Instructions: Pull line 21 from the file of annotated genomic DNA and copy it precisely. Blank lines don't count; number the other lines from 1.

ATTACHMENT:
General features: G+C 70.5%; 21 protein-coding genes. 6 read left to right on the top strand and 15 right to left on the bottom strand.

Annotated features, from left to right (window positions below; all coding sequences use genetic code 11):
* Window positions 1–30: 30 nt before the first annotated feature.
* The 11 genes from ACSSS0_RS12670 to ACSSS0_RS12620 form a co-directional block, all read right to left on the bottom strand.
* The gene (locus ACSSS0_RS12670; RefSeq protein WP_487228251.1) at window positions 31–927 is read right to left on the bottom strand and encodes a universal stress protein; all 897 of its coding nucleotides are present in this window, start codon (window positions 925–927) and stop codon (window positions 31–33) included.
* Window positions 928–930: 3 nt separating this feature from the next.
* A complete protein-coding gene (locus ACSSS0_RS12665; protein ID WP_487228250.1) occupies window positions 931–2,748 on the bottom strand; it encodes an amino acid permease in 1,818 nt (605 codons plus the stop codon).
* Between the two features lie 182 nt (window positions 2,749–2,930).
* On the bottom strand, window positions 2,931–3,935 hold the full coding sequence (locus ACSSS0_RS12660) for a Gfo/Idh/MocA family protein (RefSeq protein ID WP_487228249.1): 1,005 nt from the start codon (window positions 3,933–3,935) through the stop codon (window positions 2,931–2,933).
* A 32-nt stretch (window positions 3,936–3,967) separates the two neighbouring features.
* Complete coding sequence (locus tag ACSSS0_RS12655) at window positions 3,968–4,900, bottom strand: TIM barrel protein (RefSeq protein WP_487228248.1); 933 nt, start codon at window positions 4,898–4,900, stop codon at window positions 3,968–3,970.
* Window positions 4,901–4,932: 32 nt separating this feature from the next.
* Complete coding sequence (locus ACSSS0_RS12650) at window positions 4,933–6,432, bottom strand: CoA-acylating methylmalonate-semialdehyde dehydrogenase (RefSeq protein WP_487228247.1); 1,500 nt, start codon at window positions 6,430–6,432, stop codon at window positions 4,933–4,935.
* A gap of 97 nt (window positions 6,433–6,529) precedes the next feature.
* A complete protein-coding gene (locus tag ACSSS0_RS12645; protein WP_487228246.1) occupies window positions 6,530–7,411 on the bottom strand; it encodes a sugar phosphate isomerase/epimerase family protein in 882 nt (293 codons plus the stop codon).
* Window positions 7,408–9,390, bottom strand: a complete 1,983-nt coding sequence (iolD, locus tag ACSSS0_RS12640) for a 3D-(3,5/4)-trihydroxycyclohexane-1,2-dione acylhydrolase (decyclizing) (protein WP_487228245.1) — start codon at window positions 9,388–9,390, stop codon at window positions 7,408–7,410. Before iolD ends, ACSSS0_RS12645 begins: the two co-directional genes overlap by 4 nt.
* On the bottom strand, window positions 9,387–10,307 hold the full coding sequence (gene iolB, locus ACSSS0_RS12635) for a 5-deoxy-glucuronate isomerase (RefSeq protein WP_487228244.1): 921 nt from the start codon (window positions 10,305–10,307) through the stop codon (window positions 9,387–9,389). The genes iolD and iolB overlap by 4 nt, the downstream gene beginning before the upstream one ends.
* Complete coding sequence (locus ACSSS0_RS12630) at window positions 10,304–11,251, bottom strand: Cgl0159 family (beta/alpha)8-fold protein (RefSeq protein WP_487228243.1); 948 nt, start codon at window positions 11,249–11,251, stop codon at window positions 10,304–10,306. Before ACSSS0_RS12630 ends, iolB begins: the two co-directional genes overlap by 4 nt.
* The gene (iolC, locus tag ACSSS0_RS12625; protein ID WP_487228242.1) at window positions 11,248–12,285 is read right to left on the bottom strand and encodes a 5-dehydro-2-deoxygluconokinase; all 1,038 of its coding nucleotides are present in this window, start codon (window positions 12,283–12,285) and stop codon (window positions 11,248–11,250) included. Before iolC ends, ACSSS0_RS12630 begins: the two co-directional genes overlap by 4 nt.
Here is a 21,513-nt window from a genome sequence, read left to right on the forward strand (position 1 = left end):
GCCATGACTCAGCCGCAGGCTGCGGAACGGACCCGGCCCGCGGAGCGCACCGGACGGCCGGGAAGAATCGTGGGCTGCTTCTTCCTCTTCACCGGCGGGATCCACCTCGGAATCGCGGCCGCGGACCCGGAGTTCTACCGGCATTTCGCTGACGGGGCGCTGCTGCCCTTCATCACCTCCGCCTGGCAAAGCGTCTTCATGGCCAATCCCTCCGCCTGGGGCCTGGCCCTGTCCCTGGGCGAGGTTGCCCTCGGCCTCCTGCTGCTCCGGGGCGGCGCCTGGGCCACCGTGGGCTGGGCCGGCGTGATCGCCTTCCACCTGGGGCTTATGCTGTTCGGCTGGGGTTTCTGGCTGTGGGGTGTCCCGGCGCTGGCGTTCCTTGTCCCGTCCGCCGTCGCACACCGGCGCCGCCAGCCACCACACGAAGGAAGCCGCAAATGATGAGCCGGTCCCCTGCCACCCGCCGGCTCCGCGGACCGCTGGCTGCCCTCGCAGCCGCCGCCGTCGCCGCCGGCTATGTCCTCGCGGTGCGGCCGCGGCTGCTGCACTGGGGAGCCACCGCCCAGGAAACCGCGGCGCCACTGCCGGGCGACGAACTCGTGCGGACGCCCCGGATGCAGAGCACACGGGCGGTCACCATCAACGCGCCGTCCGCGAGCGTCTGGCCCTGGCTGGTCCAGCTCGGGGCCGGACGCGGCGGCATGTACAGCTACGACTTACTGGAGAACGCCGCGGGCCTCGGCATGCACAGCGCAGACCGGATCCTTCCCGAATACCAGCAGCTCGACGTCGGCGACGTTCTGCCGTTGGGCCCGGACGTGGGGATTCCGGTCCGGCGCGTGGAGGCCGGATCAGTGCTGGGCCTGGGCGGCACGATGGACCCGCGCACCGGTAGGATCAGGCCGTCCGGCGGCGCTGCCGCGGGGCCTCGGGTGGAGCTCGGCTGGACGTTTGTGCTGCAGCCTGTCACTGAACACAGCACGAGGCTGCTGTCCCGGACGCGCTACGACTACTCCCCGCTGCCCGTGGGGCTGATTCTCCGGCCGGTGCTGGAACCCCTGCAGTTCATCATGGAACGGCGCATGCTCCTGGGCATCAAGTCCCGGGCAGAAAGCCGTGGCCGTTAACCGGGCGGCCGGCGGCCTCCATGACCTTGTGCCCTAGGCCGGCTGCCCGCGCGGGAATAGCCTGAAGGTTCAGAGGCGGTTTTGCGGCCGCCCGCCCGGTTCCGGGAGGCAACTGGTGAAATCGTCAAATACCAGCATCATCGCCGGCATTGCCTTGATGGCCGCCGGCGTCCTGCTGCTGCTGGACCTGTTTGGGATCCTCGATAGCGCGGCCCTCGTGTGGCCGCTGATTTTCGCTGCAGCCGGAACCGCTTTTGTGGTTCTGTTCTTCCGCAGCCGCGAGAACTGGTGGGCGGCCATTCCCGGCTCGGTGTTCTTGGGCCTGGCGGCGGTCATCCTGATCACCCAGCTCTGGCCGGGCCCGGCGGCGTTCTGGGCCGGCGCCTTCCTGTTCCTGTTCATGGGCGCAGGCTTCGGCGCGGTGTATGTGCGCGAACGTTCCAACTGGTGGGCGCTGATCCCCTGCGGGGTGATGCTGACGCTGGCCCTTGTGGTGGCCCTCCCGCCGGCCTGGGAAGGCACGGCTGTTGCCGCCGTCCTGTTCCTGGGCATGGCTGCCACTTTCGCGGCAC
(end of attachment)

GCCATGACTCAGCCGCAGGCTGCGGAACGGACCCGGCCCGCGGAGCGCACCGGACGGCCGGGAAGAATCGTGGGCTGCTTCTTCCTCTTCACCGGCGGGATCCACCTCGGAATCGCGGCCGCGGACCCGGAGTTCTACCGGCATTTCGCTGACGGGGCGCTGCTGCCCTTCATCACCTCCGCCTGGCAAAGCGTCTTCATGGCCAATCCCTCCGCCTGGGGCCTGGCCCTGTCCCTGGGCGAGGTTGCCCTCGGCCTCCTGCTGCTCCGGGGCGGCGCCTGGGCCACCGTGGGCTGGGCCGGCGTGATCGCCTTCCACCTGGGGCTTATGCTGTTCGGCTGGGGTTTCTGGCTGTGGGGTGTCCCGGCGCTGGCGTTCCTTGTCCCGTCCGCCGTCGCACACCGGCGCCGCCAGCCACCACACGAAGGAAGCCGCAAATGATGAGCCGGTCCCCTGCCACCCGCCGGCTCCGCGGACCGCTGGCTGCCCTCGCAGCCGCCGCCGTCGCCGCCGGCTATGTCCTCGCGGTGCGGCCGCGGCTGCTGCACTGGGGAGCCACCGCCCAGGAAACCGCGGCGCCACTGCCGGGCGACGAACTCGTGCGGACGCCCCGGATGCAGAGCACACGGGCGGTCACCATCAACGCGCCGTCCGCGAGCGTCTGGCCCTGGCTGGTCCAGCTCGGGGCCGGACGCGGCGGCATGTACAGCTACGACTTACTGGAGAACGCCGCGGGCCTCGGCATGCACAGCGCAGACCGGATCCTTCCCGAATACCAGCAGCTCGACGTCGGCGACGTTCTGCCGTTGGGCCCGGACGTGGGGATTCCGGTCCGGCGCGTGGAGGCCGGATCAGTGCTGGGCCTGGGCGGCACGATGGACCCGCGCACCGGTAGGATCAGGCCGTCCGGCGGCGCTGCCGCGGGGCCTCGGGTGGAGCTCGGCTGGACGTTTGTGCTGCAGCCTGTCACTGAACACAGCACGAGGCTGCTGTCCCGGACGCGCTACGACTACTCCCCGCTGCCCGTGGGGCTGATTCTCCGGCCGGTGCTGGAACCCCTGCAGTTCATCATGGAACGGCGCATGCTCCTGGGCATCAAGTCCCGGGCAGAAAGCCGTGGCCGTTAACCGGGCGGCCGGCGGCCTCCATGACCTTGTGCCCTAGGCCGGCTGCCCGCGCGGGAATAGCCTGAAGGTTCAGAGGCGGTTTTGCGGCCGCCCGCCCGGTTCCGGGAGGCAACTGGTGAAATCGTCAAATACCAGCATCATCGCCGGCATTGCCTTGATGGCCGCCGGCGTCCTGCTGCTGCTGGACCTGTTTGGGATCCTCGATAGCGCGGCCCTCGTGTGGCCGCTGATTTTCGCTGCAGCCGGAACCGCTTTTGTGGTTCTGTTCTTCCGCAGCCGCGAGAACTGGTGGGCGGCCATTCCCGGCTCGGTGTTCTTGGGCCTGGCGGCGGTCATCCTGATCACCCAGCTCTGGCCGGGCCCGGCGGCGTTCTGGGCCGGCGCCTTCCTGTTCCTGTTCATGGGCGCAGGCTTCGGCGCGGTGTATGTGCGCGAACGTTCCAACTGGTGGGCGCTGATCCCCTGCGGGGTGATGCTGACGCTGGCCCTTGTGGTGGCCCTCCCGCCGGCCTGGGAAGGCACGGCTGTTGCCGCCGTCCTGTTCCTGGGCATGGCTGCCACTTTCGCGGCAC